“Just when I thought I was out . . . they pull me back in.” Al Pacino, one of my favorite short actors (together with Dustin Hoffman, Robert De Niro, Danny De Vito and Robert Downey Jr.), said this memorable line.
It describes how I felt when Dean Carlota asked me, at the start of this current semester and at the start of his term as Dean of Law, to take over as Director of the U.P. Office of Legal Aid (OLA), the legal clinic of the College of Law. I had plans (which I had been praying for over the last two years) of leaving the College of Law simply because I felt that it was no longer worth fighting for as Dean Carlota’s predecessor was simply too much of a politician and a salesman for my tastes (note the number of “shortcuts” he allowed in enlistment procedure, which a lot of students are now “paying” for when Dean Carlota quoted chapter and verse of the rules to justify a “stricter” policy; note also the number of rooms forming the College’s patrimony and history that have been “sold” to those who have the millions to fund the renovation and name the rooms after them). I felt that law had been so “commercialized” such that the sheer joy I felt teaching law had evaporated; of course, it did not help that the former office holder was not one who believed in letting bygones be bygones.
I had been planning to finish the second semester, out of deference to Dean Carlota, and then ride off into the sunset as far as my teaching career was concerned. But then, Dean Carlota had other plans.
I prayed about accepting the OLA directorship. Having served at OLA, first as a law intern, and then for several years as Supervising Lawyer, I know just how difficult it is to serve there. Also, as a lawyer who has served indigent clients from the get-go, I know how challenging it is to serve such a clientele. But one thing that really prevented me from accepting it immediately was because of my current service as Branch Leader of Lingkod QC (a singles community of young professionals); my commitment to them was clear, definite and unwavering and I knew that taking on OLA would mean a slice of the 24/7 pie that was already small enough considering all the things I’m handling.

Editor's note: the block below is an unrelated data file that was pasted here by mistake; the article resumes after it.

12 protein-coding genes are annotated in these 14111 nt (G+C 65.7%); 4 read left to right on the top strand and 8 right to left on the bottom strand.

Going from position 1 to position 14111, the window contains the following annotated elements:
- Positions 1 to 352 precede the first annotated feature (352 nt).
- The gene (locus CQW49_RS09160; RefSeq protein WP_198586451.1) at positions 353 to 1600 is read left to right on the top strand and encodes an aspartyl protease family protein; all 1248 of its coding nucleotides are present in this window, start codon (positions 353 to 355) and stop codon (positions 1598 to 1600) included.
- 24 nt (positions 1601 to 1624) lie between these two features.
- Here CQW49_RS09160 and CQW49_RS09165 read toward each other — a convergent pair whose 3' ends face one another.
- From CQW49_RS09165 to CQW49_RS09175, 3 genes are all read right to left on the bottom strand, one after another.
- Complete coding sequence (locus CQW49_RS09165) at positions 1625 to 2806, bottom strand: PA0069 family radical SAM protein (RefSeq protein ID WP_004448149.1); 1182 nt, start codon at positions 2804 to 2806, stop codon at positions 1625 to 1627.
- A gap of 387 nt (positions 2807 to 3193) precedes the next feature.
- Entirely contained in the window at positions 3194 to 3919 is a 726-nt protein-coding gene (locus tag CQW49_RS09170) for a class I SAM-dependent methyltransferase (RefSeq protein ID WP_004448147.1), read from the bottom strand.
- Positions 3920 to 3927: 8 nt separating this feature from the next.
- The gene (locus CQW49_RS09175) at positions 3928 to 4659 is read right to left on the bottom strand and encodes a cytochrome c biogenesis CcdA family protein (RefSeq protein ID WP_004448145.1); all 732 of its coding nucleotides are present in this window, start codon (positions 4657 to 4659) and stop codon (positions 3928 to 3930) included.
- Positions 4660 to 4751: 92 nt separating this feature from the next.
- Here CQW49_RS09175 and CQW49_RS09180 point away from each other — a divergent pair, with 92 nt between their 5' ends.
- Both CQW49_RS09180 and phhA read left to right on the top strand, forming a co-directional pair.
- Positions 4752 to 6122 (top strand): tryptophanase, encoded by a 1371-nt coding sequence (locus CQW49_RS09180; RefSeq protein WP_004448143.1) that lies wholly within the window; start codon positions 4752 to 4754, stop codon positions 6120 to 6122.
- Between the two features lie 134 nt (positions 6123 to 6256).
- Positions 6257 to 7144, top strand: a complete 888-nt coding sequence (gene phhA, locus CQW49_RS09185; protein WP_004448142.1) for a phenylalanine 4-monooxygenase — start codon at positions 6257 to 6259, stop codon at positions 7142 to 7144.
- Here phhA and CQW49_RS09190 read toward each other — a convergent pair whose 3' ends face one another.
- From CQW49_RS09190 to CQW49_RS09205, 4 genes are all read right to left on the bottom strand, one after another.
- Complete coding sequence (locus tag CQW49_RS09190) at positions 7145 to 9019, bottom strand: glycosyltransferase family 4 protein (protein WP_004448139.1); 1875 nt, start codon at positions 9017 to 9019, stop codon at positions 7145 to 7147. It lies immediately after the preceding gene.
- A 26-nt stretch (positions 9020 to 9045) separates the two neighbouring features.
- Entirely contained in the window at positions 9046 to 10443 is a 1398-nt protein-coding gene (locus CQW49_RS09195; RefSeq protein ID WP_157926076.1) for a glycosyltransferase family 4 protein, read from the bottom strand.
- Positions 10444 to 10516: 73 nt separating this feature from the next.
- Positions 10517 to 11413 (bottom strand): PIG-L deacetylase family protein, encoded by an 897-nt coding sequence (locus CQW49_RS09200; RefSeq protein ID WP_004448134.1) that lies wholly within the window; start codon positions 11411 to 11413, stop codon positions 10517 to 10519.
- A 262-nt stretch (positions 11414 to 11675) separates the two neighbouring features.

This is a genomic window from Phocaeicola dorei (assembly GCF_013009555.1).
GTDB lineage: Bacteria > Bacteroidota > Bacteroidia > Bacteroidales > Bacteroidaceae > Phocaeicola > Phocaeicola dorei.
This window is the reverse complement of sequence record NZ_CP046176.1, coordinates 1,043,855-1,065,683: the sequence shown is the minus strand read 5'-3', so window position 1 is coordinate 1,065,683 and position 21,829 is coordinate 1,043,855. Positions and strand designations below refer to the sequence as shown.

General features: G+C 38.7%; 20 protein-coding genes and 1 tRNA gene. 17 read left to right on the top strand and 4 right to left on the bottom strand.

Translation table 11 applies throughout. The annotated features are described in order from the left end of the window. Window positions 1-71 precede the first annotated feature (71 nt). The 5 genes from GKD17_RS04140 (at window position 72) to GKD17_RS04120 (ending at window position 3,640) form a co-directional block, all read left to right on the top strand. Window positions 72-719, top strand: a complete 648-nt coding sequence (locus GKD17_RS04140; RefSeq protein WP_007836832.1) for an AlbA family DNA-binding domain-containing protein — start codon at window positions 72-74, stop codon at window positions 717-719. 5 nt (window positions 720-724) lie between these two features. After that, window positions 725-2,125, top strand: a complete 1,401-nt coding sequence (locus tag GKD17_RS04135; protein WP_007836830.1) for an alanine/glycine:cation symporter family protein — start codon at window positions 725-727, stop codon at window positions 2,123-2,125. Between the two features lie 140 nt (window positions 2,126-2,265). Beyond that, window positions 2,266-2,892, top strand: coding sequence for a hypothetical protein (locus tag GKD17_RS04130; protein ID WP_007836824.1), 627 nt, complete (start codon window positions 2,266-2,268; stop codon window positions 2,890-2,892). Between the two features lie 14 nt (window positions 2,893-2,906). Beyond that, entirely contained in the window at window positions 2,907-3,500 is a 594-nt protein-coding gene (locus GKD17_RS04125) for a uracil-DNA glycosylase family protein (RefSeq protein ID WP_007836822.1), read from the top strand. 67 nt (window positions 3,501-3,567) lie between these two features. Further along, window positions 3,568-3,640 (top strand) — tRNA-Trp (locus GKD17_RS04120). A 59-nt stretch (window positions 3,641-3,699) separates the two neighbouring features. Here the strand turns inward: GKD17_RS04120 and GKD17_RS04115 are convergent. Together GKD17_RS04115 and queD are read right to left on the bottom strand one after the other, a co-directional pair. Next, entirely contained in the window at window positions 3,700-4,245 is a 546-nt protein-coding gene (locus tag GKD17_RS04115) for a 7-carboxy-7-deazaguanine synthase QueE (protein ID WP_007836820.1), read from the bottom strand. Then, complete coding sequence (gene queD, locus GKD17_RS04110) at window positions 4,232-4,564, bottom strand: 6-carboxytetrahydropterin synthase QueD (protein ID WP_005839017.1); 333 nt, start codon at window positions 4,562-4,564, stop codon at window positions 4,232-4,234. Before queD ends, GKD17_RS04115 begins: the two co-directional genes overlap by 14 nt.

Yet, the Lord just assured me of one thing: abounding grace. The excitement I felt, similar to what I felt when I first became Supervising Lawyer at OLA, was an indication of blessing and, yes, grace; there was not only peace that I felt but also excitement and some joy at the prospect of serving again at OLA. I put my burdens upon Him and He assured me of the ease of His yoke and the lightness of His burden.
So, I accepted the Directorship of OLA and that means that I won’t be riding off into the sunset, just yet. The Directorship carries with it an academic credit of 6 units and an automatic load of 8 units or a total of 14 units—2 units in excess of the 12 units I’m required every semester to teach; so that means I won’t need to teach any subjects, unless I want to. Right now, I’m still discerning whether I should teach again or just simply devote my time to OLA. Offhand, I may handle one subject a semester just to keep my hand in but things may change with time.
Change does not come easy for a lot of people. My new post may mean changes, for many people, myself included. But abounding grace to take on this new service means also abounding grace to accept change—I pray for grace to be able to see clearly what needs to be done but also the grace to accept whatever change brings in my life.